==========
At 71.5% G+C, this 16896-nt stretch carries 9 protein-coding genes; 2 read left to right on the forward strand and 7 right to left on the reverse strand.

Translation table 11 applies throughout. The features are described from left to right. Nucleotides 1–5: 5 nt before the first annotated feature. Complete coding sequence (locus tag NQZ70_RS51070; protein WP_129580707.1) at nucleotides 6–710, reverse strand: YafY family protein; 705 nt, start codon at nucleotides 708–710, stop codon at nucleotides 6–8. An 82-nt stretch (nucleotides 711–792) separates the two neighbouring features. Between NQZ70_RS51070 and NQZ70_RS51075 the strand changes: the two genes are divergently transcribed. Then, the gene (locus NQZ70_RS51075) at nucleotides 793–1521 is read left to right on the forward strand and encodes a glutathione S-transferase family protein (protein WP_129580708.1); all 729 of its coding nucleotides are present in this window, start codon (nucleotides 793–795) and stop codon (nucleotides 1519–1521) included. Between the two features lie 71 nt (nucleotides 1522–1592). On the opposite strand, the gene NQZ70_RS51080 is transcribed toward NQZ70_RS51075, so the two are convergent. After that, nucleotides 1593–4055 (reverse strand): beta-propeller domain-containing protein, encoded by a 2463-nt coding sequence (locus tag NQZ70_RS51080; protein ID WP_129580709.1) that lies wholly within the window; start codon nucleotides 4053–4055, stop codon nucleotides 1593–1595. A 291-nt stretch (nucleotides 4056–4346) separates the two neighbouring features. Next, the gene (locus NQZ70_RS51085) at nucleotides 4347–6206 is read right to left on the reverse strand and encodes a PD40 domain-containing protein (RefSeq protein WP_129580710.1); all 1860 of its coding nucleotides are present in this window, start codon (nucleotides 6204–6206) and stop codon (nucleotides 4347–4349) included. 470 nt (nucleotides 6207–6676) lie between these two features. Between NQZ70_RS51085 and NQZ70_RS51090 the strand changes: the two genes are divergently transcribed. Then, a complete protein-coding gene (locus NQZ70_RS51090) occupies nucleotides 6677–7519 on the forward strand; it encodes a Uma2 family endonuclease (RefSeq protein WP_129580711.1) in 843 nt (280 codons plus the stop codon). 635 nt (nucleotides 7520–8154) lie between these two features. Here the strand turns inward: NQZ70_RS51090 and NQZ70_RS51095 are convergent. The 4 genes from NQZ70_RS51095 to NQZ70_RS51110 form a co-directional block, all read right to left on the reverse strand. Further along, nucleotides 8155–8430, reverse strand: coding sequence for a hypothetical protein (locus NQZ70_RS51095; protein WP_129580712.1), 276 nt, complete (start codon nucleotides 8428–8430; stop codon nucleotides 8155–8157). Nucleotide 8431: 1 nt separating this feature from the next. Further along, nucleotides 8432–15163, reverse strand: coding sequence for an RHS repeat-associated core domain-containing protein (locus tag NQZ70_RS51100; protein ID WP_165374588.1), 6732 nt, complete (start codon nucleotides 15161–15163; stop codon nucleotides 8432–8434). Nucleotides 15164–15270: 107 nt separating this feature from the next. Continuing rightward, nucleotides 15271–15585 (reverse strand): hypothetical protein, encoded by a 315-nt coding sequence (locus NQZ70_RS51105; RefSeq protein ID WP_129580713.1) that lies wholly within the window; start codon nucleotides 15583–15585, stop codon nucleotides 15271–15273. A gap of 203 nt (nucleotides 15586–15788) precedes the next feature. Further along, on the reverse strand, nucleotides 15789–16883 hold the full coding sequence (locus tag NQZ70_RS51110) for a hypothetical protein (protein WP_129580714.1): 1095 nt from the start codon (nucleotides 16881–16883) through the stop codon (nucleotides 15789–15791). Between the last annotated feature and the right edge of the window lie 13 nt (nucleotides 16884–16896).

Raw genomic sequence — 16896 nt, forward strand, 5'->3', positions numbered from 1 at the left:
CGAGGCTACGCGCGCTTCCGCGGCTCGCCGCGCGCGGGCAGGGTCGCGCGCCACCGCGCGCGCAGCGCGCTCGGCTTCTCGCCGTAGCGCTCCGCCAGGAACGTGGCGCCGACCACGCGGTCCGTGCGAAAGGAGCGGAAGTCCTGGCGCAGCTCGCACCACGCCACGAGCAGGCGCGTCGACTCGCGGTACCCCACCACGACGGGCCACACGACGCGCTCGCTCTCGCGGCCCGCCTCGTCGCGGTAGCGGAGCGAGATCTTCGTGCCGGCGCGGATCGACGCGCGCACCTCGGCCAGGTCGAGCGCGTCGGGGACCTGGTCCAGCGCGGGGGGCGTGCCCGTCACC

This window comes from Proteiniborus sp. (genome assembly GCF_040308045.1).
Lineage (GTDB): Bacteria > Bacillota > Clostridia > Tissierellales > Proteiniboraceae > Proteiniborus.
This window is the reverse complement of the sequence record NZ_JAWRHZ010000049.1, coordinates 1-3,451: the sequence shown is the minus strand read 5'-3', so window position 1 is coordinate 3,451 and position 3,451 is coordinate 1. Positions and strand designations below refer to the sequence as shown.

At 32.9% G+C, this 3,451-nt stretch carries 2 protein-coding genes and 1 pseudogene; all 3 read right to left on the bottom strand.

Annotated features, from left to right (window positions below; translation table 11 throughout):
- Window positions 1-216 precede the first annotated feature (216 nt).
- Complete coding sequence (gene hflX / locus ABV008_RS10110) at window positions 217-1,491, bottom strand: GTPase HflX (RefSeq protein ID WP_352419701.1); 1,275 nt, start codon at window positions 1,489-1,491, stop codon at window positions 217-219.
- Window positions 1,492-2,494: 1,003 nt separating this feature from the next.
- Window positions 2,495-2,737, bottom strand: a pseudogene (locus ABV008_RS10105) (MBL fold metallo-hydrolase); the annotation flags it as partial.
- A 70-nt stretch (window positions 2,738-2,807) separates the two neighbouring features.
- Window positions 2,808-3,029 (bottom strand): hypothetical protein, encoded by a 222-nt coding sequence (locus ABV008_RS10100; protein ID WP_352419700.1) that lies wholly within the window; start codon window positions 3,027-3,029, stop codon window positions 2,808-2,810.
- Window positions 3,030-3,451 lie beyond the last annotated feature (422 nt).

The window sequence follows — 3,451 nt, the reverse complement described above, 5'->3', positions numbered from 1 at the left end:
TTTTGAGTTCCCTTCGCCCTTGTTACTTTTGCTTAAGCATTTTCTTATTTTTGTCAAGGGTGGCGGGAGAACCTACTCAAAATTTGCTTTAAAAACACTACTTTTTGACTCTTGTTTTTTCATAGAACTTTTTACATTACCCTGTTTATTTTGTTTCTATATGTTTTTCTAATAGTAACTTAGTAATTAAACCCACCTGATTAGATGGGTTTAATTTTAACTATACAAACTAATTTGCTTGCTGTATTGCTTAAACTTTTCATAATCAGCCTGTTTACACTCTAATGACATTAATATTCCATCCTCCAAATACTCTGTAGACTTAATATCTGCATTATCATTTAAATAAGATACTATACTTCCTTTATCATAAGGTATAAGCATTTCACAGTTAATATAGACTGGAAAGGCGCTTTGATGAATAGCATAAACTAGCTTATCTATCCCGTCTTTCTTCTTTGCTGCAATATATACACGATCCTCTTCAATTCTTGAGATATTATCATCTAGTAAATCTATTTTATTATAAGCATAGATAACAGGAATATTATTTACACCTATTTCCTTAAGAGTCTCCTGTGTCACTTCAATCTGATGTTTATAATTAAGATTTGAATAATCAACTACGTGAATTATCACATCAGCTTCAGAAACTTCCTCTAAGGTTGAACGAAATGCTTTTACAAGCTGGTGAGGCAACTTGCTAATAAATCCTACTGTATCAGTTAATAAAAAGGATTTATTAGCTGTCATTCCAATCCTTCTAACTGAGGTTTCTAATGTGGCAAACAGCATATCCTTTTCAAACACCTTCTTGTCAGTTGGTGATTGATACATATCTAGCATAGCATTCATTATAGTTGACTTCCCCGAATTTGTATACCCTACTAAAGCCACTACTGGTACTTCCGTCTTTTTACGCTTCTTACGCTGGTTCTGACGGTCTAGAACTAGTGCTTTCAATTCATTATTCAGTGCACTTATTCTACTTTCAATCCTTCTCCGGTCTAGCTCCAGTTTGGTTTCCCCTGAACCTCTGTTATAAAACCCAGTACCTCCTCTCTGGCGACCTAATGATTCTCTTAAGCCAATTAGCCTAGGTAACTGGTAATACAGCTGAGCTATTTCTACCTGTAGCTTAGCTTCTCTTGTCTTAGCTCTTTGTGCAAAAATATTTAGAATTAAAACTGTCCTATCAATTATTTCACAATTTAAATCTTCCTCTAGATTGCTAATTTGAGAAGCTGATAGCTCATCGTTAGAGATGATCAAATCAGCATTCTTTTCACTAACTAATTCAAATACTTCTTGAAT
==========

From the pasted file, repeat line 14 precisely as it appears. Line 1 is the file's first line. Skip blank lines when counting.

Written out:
- A 70-nt stretch (window positions 2,738-2,807) separates the two neighbouring features.